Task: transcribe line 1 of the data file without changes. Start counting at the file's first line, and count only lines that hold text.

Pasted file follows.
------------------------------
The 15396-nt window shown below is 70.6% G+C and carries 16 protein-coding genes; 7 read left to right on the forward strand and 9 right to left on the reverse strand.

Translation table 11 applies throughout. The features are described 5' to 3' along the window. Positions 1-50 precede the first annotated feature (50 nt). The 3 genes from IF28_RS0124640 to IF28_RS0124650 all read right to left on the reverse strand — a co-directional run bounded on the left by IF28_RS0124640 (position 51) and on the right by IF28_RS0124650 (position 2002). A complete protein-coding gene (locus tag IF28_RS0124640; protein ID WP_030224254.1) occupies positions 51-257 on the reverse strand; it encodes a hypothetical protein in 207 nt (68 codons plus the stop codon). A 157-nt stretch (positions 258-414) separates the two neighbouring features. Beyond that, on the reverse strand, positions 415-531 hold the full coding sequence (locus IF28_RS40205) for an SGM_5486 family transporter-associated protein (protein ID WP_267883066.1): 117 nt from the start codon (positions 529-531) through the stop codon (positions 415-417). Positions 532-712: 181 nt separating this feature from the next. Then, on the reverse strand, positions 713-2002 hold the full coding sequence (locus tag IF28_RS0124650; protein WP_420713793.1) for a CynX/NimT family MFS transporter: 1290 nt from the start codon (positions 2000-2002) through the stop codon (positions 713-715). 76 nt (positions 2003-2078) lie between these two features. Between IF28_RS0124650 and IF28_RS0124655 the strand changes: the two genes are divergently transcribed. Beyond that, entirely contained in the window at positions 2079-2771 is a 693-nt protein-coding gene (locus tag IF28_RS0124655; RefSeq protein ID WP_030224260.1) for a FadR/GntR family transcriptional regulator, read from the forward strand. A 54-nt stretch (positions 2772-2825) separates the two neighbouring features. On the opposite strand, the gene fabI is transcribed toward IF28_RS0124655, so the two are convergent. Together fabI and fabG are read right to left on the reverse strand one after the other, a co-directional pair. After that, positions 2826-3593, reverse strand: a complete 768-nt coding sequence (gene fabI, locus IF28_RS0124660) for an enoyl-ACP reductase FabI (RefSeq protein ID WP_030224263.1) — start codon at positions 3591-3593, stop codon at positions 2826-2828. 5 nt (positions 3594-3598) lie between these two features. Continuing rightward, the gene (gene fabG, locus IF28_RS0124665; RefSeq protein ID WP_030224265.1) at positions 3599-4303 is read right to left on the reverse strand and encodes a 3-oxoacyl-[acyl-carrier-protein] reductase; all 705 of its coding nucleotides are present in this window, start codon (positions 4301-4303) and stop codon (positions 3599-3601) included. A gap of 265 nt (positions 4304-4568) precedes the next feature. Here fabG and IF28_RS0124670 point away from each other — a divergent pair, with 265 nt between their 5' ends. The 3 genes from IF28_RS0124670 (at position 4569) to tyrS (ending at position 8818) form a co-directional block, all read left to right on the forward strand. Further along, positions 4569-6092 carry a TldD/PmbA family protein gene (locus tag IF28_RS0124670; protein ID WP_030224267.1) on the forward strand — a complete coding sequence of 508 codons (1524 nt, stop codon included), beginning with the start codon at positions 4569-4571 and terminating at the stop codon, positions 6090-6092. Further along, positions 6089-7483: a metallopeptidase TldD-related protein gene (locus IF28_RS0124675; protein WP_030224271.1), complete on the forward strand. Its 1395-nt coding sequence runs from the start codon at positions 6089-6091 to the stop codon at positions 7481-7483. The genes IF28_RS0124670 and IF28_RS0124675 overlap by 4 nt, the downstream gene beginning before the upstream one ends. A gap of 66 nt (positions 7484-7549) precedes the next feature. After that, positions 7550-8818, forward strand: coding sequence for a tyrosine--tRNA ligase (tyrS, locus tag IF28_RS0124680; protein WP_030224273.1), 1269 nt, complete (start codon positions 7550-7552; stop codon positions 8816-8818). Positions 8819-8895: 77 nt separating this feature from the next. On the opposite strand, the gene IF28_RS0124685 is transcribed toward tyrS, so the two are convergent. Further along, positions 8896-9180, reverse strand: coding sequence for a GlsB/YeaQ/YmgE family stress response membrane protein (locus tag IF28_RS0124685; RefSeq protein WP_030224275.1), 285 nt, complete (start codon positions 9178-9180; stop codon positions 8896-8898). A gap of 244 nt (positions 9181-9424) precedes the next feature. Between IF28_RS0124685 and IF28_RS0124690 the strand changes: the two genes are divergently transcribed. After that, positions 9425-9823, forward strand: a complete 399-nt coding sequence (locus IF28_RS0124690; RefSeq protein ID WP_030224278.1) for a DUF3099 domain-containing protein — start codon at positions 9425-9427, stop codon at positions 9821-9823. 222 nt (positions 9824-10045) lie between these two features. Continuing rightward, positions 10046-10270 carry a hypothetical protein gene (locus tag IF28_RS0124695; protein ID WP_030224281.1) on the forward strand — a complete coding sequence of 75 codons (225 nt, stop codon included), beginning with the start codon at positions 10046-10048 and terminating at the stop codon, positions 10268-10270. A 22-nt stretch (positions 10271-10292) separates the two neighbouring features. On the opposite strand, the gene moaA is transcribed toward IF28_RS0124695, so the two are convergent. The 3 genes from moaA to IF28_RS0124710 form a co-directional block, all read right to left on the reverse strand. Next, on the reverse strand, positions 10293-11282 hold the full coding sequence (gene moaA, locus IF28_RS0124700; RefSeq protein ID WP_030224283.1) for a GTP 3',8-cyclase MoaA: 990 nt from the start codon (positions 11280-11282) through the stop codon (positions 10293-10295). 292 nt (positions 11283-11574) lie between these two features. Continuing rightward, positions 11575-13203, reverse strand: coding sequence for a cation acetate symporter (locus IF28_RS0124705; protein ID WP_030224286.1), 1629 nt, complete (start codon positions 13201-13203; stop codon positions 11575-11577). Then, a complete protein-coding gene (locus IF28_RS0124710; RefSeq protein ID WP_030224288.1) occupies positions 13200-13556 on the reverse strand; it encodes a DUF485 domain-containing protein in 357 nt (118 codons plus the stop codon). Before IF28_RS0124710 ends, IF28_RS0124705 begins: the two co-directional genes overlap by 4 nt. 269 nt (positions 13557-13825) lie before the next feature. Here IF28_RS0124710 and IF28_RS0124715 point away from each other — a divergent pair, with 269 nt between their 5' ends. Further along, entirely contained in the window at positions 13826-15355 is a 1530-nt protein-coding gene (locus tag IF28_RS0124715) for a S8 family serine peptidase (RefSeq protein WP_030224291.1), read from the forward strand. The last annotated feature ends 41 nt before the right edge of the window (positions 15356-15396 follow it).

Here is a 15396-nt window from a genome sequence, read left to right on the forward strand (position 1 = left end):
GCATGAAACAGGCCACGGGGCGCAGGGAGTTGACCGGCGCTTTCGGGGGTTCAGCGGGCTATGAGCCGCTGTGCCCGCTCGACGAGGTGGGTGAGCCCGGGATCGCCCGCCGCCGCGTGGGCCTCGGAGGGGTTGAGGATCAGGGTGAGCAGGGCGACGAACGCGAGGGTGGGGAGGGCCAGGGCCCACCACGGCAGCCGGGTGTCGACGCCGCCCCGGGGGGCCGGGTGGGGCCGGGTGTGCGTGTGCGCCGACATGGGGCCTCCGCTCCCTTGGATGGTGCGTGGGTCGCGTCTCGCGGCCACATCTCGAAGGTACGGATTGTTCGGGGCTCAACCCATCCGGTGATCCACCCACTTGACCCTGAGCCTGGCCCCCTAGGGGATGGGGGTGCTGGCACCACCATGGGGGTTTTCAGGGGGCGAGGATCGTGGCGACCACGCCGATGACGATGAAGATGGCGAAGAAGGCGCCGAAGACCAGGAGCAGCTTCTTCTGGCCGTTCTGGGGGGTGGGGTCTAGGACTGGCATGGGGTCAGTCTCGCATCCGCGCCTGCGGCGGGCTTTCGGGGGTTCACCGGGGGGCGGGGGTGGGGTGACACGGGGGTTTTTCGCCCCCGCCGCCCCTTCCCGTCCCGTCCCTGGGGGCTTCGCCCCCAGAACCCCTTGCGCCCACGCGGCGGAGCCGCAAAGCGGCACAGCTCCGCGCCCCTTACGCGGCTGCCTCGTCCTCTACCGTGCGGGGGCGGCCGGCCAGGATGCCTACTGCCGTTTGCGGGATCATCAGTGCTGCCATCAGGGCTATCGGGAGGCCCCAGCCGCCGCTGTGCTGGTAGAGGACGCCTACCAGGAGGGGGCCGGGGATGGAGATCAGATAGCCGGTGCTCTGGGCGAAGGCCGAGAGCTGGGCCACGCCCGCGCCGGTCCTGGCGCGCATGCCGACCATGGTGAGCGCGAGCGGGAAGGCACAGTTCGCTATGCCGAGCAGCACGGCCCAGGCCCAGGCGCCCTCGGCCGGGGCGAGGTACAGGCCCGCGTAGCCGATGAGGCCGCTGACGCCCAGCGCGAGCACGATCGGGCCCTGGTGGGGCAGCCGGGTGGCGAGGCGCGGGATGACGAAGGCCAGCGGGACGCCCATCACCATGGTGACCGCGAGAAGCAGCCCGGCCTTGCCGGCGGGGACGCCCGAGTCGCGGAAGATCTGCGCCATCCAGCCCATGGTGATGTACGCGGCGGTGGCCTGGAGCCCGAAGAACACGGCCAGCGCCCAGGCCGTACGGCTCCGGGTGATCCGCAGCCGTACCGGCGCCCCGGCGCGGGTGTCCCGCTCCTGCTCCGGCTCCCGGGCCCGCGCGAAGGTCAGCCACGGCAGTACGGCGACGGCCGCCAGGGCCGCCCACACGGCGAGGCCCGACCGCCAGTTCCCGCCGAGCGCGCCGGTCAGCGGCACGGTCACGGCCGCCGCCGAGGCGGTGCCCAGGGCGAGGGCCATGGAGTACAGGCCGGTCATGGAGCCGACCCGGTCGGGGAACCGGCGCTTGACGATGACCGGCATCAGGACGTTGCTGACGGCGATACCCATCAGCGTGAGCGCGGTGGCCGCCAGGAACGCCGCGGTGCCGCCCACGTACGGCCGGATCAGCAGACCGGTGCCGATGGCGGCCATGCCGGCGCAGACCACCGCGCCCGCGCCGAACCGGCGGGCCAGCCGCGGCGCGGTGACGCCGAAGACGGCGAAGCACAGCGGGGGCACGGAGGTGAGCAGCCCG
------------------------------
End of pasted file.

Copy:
The 15396-nt window shown below is 70.6% G+C and carries 16 protein-coding genes; 7 read left to right on the forward strand and 9 right to left on the reverse strand.